That’s probably good news for Salt Creek in Canyonlands National Park, which currently faces a similar lawsuit from San Juan County. Jeeps used to be allowed to drive through Salt Creek, which is a year-round fresh water stream, but they were causing such severe damage to the stream ecosystem that the National Park Service closed the trail 10 years ago. San Juan County asserts that because vehicles traveled there prior to 1964 when the Park was established, the Park should now be forced to let vehicles to drive in the creek regardless of the damage they cause. Luckily, there’s not much evidence that the creek ever really was used as a “road” before the Park was there.
State to review Great Salt Lake plan
The Utah Division of Forestry, Fire and State Lands has started a process to update the 10-year-old management plan for the Great Salt Lake. The plan revision was announced after Great Salt Lake Minerals applied for a massive expansion of its operation that could severely impact the lake ecosystem. Conservation groups like Friends of Great Salt Lake fear that with Governor Huntsman gone, industrial use of the lake will take priority over migratory bird conservation. In 2009, the agency also awarded $200,000 for seven research grants to study issues that the agency has identified as the top five most critical issues facing the Great Salt Lake:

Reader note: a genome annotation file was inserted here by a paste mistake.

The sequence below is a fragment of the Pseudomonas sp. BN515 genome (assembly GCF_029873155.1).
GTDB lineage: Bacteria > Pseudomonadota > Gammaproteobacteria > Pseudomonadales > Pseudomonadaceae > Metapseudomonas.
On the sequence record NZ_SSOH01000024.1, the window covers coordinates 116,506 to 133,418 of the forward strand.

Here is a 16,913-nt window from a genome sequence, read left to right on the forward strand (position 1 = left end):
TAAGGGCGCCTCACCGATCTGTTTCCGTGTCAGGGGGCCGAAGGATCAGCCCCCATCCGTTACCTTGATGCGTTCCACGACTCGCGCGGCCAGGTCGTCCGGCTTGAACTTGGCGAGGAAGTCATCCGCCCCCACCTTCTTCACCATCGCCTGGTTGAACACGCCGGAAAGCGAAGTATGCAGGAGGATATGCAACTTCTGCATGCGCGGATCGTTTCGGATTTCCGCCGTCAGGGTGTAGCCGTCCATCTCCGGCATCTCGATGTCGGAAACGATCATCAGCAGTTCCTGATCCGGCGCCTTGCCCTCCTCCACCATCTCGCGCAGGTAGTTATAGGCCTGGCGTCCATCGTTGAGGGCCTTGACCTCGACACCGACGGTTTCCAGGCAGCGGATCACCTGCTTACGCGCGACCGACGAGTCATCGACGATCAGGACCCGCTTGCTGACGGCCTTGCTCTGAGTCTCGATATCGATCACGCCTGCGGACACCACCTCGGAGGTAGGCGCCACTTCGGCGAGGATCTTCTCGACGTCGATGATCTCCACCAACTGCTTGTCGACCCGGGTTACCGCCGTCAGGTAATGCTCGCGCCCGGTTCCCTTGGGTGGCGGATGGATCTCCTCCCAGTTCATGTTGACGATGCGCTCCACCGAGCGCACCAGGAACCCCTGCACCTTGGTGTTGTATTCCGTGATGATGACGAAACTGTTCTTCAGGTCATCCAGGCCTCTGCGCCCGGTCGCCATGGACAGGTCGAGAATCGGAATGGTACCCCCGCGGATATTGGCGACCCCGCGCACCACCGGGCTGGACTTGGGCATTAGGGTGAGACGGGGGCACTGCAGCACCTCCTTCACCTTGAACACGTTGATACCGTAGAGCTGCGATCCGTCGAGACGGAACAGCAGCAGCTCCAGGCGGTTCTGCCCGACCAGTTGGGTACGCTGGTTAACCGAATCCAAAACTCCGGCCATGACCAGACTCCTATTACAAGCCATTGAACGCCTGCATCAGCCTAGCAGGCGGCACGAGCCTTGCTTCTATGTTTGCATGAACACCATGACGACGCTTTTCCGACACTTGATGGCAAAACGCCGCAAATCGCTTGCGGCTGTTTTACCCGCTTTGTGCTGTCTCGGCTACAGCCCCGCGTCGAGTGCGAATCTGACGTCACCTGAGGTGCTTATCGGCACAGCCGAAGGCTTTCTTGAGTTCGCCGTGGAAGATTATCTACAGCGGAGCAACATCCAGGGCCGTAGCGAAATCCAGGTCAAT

1. Effects of a drying lake
2. Assessing habitat quality
3. Effects of diking
Great Salt Lake Planning: www.ffsl.utah.gov/sovlands/gsl.php. Friends of Great Salt Lake: www.fogsl.org
Cool stuff about Great Salt Lake waterbirds
Great Salt Lake Waterbird Survey (1997-2001) is a five-year study that examines the relationships of migratory waterbirds with the GSL ecosystem through the spring, summer and fall seasons, between years, and across a variety of habitats.
A five-year mean of around 86 million bird days (a bird day is defined as one bird spending 24 hours within the study area during the study period) highlights the importance of the lake to migratory birds.
Great Salt Lake bird archive project
Last year photographer Rosalie Winard displayed her marvelous pictures of birds at the Utah Museum of Natural History. This year she is working on an online photographic archive of Birds of the Great Salt Lake to be used as a scientific index, to encourage birding, and as a resource for the general public to understand the irreplaceable value of Great Salt Lake wetlands.
Wolf hunt undermines restoration efforts
On September 1, the first Idaho wolf was shot after the U.S. Fish and Wildlife Service took Montana and Idaho wolves off the Endangered Species List in May. The Natural Resources Defense Council says the state’s wolf hunting regulations are likely to reduce the state’s wolves to unsustainable population levels. Suzanne Stone representing Defenders of Wildlife says the wolf hunt “undermines decades of tremendous support, time and investment from the American public, federal, tribal and state wildlife agencies, and threatens one of the most successful wildlife restorations in history.” Wolf hunting will continue while the court considers restoring endangered species protection.
UTA begins construction on Airport TRAX
The Utah Transit Authority has begun major construction on the long-awaited Airport TRAX light rail line. You should be able to ride TRAX to the airport in 2013.